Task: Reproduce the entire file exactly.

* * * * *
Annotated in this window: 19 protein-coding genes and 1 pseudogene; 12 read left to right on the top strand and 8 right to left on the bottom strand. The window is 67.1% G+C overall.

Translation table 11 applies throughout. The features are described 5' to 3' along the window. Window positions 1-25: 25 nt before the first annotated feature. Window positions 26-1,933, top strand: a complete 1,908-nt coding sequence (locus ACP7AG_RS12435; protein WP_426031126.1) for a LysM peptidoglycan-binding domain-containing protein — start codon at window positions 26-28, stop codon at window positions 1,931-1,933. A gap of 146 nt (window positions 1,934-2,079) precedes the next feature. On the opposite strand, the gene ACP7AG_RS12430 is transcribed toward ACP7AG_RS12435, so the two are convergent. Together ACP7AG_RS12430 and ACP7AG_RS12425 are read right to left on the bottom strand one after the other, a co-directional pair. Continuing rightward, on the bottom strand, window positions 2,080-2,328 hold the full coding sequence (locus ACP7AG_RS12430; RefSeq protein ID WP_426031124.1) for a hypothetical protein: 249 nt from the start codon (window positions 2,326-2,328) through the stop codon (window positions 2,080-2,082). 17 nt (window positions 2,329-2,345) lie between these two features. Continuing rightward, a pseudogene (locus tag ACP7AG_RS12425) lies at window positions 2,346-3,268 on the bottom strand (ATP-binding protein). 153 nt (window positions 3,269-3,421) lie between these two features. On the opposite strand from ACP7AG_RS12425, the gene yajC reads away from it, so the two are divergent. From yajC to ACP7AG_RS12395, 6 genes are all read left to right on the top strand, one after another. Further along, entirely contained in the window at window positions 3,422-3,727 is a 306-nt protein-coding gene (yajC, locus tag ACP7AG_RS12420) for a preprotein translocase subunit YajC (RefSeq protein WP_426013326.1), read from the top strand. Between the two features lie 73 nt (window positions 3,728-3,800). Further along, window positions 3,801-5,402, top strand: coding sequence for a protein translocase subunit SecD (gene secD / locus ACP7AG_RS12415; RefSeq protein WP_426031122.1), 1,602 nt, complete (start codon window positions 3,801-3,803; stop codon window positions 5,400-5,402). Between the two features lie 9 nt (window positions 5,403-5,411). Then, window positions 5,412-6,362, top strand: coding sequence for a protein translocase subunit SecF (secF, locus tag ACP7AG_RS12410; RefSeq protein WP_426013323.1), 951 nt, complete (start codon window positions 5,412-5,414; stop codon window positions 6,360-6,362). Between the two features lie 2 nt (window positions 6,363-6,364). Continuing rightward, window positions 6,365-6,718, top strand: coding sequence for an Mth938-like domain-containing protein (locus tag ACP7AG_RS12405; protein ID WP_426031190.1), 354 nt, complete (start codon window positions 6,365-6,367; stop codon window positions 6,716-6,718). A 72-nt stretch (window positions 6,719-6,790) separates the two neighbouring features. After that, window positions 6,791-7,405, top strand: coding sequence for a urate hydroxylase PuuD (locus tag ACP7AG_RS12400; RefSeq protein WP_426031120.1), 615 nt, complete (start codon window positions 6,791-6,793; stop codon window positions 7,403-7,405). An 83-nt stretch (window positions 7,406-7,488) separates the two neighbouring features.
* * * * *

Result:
Annotated in this window: 19 protein-coding genes and 1 pseudogene; 12 read left to right on the top strand and 8 right to left on the bottom strand. The window is 67.1% G+C overall.

Translation table 11 applies throughout. The features are described 5' to 3' along the window. Window positions 1-25: 25 nt before the first annotated feature. Window positions 26-1,933, top strand: a complete 1,908-nt coding sequence (locus ACP7AG_RS12435; protein WP_426031126.1) for a LysM peptidoglycan-binding domain-containing protein — start codon at window positions 26-28, stop codon at window positions 1,931-1,933. A gap of 146 nt (window positions 1,934-2,079) precedes the next feature. On the opposite strand, the gene ACP7AG_RS12430 is transcribed toward ACP7AG_RS12435, so the two are convergent. Together ACP7AG_RS12430 and ACP7AG_RS12425 are read right to left on the bottom strand one after the other, a co-directional pair. Continuing rightward, on the bottom strand, window positions 2,080-2,328 hold the full coding sequence (locus ACP7AG_RS12430; RefSeq protein ID WP_426031124.1) for a hypothetical protein: 249 nt from the start codon (window positions 2,326-2,328) through the stop codon (window positions 2,080-2,082). 17 nt (window positions 2,329-2,345) lie between these two features. Continuing rightward, a pseudogene (locus tag ACP7AG_RS12425) lies at window positions 2,346-3,268 on the bottom strand (ATP-binding protein). 153 nt (window positions 3,269-3,421) lie between these two features. On the opposite strand from ACP7AG_RS12425, the gene yajC reads away from it, so the two are divergent. From yajC to ACP7AG_RS12395, 6 genes are all read left to right on the top strand, one after another. Further along, entirely contained in the window at window positions 3,422-3,727 is a 306-nt protein-coding gene (yajC, locus tag ACP7AG_RS12420) for a preprotein translocase subunit YajC (RefSeq protein WP_426013326.1), read from the top strand. Between the two features lie 73 nt (window positions 3,728-3,800). Further along, window positions 3,801-5,402, top strand: coding sequence for a protein translocase subunit SecD (gene secD / locus ACP7AG_RS12415; RefSeq protein WP_426031122.1), 1,602 nt, complete (start codon window positions 3,801-3,803; stop codon window positions 5,400-5,402). Between the two features lie 9 nt (window positions 5,403-5,411). Then, window positions 5,412-6,362, top strand: coding sequence for a protein translocase subunit SecF (secF, locus tag ACP7AG_RS12410; RefSeq protein WP_426013323.1), 951 nt, complete (start codon window positions 5,412-5,414; stop codon window positions 6,360-6,362). Between the two features lie 2 nt (window positions 6,363-6,364). Continuing rightward, window positions 6,365-6,718, top strand: coding sequence for an Mth938-like domain-containing protein (locus tag ACP7AG_RS12405; protein ID WP_426031190.1), 354 nt, complete (start codon window positions 6,365-6,367; stop codon window positions 6,716-6,718). A 72-nt stretch (window positions 6,719-6,790) separates the two neighbouring features. After that, window positions 6,791-7,405, top strand: coding sequence for a urate hydroxylase PuuD (locus tag ACP7AG_RS12400; RefSeq protein WP_426031120.1), 615 nt, complete (start codon window positions 6,791-6,793; stop codon window positions 7,403-7,405). An 83-nt stretch (window positions 7,406-7,488) separates the two neighbouring features.